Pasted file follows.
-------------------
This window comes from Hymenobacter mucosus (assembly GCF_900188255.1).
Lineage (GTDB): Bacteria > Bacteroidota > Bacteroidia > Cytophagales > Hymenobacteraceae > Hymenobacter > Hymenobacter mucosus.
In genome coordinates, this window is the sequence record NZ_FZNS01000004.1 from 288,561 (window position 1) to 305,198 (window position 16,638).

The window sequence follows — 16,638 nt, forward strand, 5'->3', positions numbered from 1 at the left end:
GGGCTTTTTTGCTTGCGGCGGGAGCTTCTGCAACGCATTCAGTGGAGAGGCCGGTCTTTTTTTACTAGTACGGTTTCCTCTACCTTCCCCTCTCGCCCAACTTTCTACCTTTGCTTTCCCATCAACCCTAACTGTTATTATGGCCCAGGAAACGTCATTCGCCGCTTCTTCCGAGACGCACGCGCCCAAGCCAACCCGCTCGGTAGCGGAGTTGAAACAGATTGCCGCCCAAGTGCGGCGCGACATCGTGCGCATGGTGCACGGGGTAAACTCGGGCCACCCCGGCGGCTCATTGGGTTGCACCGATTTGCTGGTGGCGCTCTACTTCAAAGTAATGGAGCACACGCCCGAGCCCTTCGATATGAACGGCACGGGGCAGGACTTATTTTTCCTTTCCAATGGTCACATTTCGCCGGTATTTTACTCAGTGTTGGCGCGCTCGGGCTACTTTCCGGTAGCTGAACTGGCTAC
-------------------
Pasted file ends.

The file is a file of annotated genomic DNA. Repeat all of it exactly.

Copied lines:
This window comes from Hymenobacter mucosus (assembly GCF_900188255.1).
Lineage (GTDB): Bacteria > Bacteroidota > Bacteroidia > Cytophagales > Hymenobacteraceae > Hymenobacter > Hymenobacter mucosus.
In genome coordinates, this window is the sequence record NZ_FZNS01000004.1 from 288,561 (window position 1) to 305,198 (window position 16,638).

The window sequence follows — 16,638 nt, forward strand, 5'->3', positions numbered from 1 at the left end:
GGGCTTTTTTGCTTGCGGCGGGAGCTTCTGCAACGCATTCAGTGGAGAGGCCGGTCTTTTTTTACTAGTACGGTTTCCTCTACCTTCCCCTCTCGCCCAACTTTCTACCTTTGCTTTCCCATCAACCCTAACTGTTATTATGGCCCAGGAAACGTCATTCGCCGCTTCTTCCGAGACGCACGCGCCCAAGCCAACCCGCTCGGTAGCGGAGTTGAAACAGATTGCCGCCCAAGTGCGGCGCGACATCGTGCGCATGGTGCACGGGGTAAACTCGGGCCACCCCGGCGGCTCATTGGGTTGCACCGATTTGCTGGTGGCGCTCTACTTCAAAGTAATGGAGCACACGCCCGAGCCCTTCGATATGAACGGCACGGGGCAGGACTTATTTTTCCTTTCCAATGGTCACATTTCGCCGGTATTTTACTCAGTGTTGGCGCGCTCGGGCTACTTTCCGGTAGCTGAACTGGCTAC